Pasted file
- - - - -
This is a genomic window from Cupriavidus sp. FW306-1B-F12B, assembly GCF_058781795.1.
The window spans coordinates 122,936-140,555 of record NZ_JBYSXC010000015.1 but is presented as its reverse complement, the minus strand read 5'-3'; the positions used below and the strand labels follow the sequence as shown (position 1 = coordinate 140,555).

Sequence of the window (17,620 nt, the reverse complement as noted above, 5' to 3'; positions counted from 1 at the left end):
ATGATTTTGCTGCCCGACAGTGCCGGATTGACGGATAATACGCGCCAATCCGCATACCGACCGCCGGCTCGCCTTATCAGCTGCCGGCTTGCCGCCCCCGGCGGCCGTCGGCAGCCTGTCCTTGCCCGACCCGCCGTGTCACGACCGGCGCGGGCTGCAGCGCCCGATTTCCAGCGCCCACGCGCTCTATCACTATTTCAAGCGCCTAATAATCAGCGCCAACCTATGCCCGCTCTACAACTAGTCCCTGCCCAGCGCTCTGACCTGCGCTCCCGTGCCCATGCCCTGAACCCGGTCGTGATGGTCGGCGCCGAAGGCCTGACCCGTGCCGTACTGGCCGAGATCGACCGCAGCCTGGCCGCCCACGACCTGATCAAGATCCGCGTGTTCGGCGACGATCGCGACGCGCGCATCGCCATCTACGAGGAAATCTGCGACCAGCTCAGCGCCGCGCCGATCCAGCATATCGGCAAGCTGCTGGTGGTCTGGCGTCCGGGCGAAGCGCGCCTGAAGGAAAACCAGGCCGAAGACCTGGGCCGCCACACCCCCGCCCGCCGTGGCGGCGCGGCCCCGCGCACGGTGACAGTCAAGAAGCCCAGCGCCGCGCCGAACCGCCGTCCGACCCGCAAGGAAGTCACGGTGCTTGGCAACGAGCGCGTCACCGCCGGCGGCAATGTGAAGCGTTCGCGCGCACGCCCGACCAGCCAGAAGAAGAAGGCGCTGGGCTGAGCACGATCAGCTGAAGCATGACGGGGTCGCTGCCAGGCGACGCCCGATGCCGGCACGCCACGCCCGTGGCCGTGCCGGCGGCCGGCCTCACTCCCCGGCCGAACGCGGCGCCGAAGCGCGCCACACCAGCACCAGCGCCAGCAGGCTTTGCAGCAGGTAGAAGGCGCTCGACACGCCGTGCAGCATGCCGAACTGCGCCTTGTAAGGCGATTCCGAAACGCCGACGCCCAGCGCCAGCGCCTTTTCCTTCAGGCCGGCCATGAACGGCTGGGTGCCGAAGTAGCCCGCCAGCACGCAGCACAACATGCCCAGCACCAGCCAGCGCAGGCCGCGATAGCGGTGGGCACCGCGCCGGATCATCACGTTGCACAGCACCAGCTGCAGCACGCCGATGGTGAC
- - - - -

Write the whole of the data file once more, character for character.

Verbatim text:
This is a genomic window from Cupriavidus sp. FW306-1B-F12B, assembly GCF_058781795.1.
The window spans coordinates 122,936-140,555 of record NZ_JBYSXC010000015.1 but is presented as its reverse complement, the minus strand read 5'-3'; the positions used below and the strand labels follow the sequence as shown (position 1 = coordinate 140,555).

Sequence of the window (17,620 nt, the reverse complement as noted above, 5' to 3'; positions counted from 1 at the left end):
ATGATTTTGCTGCCCGACAGTGCCGGATTGACGGATAATACGCGCCAATCCGCATACCGACCGCCGGCTCGCCTTATCAGCTGCCGGCTTGCCGCCCCCGGCGGCCGTCGGCAGCCTGTCCTTGCCCGACCCGCCGTGTCACGACCGGCGCGGGCTGCAGCGCCCGATTTCCAGCGCCCACGCGCTCTATCACTATTTCAAGCGCCTAATAATCAGCGCCAACCTATGCCCGCTCTACAACTAGTCCCTGCCCAGCGCTCTGACCTGCGCTCCCGTGCCCATGCCCTGAACCCGGTCGTGATGGTCGGCGCCGAAGGCCTGACCCGTGCCGTACTGGCCGAGATCGACCGCAGCCTGGCCGCCCACGACCTGATCAAGATCCGCGTGTTCGGCGACGATCGCGACGCGCGCATCGCCATCTACGAGGAAATCTGCGACCAGCTCAGCGCCGCGCCGATCCAGCATATCGGCAAGCTGCTGGTGGTCTGGCGTCCGGGCGAAGCGCGCCTGAAGGAAAACCAGGCCGAAGACCTGGGCCGCCACACCCCCGCCCGCCGTGGCGGCGCGGCCCCGCGCACGGTGACAGTCAAGAAGCCCAGCGCCGCGCCGAACCGCCGTCCGACCCGCAAGGAAGTCACGGTGCTTGGCAACGAGCGCGTCACCGCCGGCGGCAATGTGAAGCGTTCGCGCGCACGCCCGACCAGCCAGAAGAAGAAGGCGCTGGGCTGAGCACGATCAGCTGAAGCATGACGGGGTCGCTGCCAGGCGACGCCCGATGCCGGCACGCCACGCCCGTGGCCGTGCCGGCGGCCGGCCTCACTCCCCGGCCGAACGCGGCGCCGAAGCGCGCCACACCAGCACCAGCGCCAGCAGGCTTTGCAGCAGGTAGAAGGCGCTCGACACGCCGTGCAGCATGCCGAACTGCGCCTTGTAAGGCGATTCCGAAACGCCGACGCCCAGCGCCAGCGCCTTTTCCTTCAGGCCGGCCATGAACGGCTGGGTGCCGAAGTAGCCCGCCAGCACGCAGCACAACATGCCCAGCACCAGCCAGCGCAGGCCGCGATAGCGGTGGGCACCGCGCCGGATCATCACGTTGCACAGCACCAGCTGCAGCACGCCGATGGTGAC